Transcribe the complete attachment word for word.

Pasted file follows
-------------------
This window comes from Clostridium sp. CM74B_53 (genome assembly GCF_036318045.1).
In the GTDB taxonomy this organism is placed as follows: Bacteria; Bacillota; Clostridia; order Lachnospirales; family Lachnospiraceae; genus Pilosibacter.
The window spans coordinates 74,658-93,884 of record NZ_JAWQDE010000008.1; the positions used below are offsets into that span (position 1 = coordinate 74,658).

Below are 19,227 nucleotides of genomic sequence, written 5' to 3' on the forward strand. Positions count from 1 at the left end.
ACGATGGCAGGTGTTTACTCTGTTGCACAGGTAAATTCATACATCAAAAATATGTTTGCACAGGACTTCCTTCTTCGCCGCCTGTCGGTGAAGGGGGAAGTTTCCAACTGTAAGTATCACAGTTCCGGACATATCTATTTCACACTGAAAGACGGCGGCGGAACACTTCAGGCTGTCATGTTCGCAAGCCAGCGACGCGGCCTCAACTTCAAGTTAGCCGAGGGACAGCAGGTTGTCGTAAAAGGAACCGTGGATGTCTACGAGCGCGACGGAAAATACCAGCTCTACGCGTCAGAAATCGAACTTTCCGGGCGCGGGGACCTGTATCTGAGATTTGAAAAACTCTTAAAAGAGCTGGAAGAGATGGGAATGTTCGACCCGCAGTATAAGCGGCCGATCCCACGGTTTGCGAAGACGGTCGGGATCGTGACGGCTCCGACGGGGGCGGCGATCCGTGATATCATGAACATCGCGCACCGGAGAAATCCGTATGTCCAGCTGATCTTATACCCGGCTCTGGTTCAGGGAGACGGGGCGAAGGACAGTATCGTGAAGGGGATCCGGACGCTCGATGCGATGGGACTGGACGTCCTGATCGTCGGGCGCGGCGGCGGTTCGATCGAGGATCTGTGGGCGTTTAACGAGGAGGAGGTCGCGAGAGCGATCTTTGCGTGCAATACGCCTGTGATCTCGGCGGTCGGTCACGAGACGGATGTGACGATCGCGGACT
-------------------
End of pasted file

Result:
This window comes from Clostridium sp. CM74B_53 (genome assembly GCF_036318045.1).
In the GTDB taxonomy this organism is placed as follows: Bacteria; Bacillota; Clostridia; order Lachnospirales; family Lachnospiraceae; genus Pilosibacter.
The window spans coordinates 74,658-93,884 of record NZ_JAWQDE010000008.1; the positions used below are offsets into that span (position 1 = coordinate 74,658).

Below are 19,227 nucleotides of genomic sequence, written 5' to 3' on the forward strand. Positions count from 1 at the left end.
ACGATGGCAGGTGTTTACTCTGTTGCACAGGTAAATTCATACATCAAAAATATGTTTGCACAGGACTTCCTTCTTCGCCGCCTGTCGGTGAAGGGGGAAGTTTCCAACTGTAAGTATCACAGTTCCGGACATATCTATTTCACACTGAAAGACGGCGGCGGAACACTTCAGGCTGTCATGTTCGCAAGCCAGCGACGCGGCCTCAACTTCAAGTTAGCCGAGGGACAGCAGGTTGTCGTAAAAGGAACCGTGGATGTCTACGAGCGCGACGGAAAATACCAGCTCTACGCGTCAGAAATCGAACTTTCCGGGCGCGGGGACCTGTATCTGAGATTTGAAAAACTCTTAAAAGAGCTGGAAGAGATGGGAATGTTCGACCCGCAGTATAAGCGGCCGATCCCACGGTTTGCGAAGACGGTCGGGATCGTGACGGCTCCGACGGGGGCGGCGATCCGTGATATCATGAACATCGCGCACCGGAGAAATCCGTATGTCCAGCTGATCTTATACCCGGCTCTGGTTCAGGGAGACGGGGCGAAGGACAGTATCGTGAAGGGGATCCGGACGCTCGATGCGATGGGACTGGACGTCCTGATCGTCGGGCGCGGCGGCGGTTCGATCGAGGATCTGTGGGCGTTTAACGAGGAGGAGGTCGCGAGAGCGATCTTTGCGTGCAATACGCCTGTGATCTCGGCGGTCGGTCACGAGACGGATGTGACGATCGCGGACT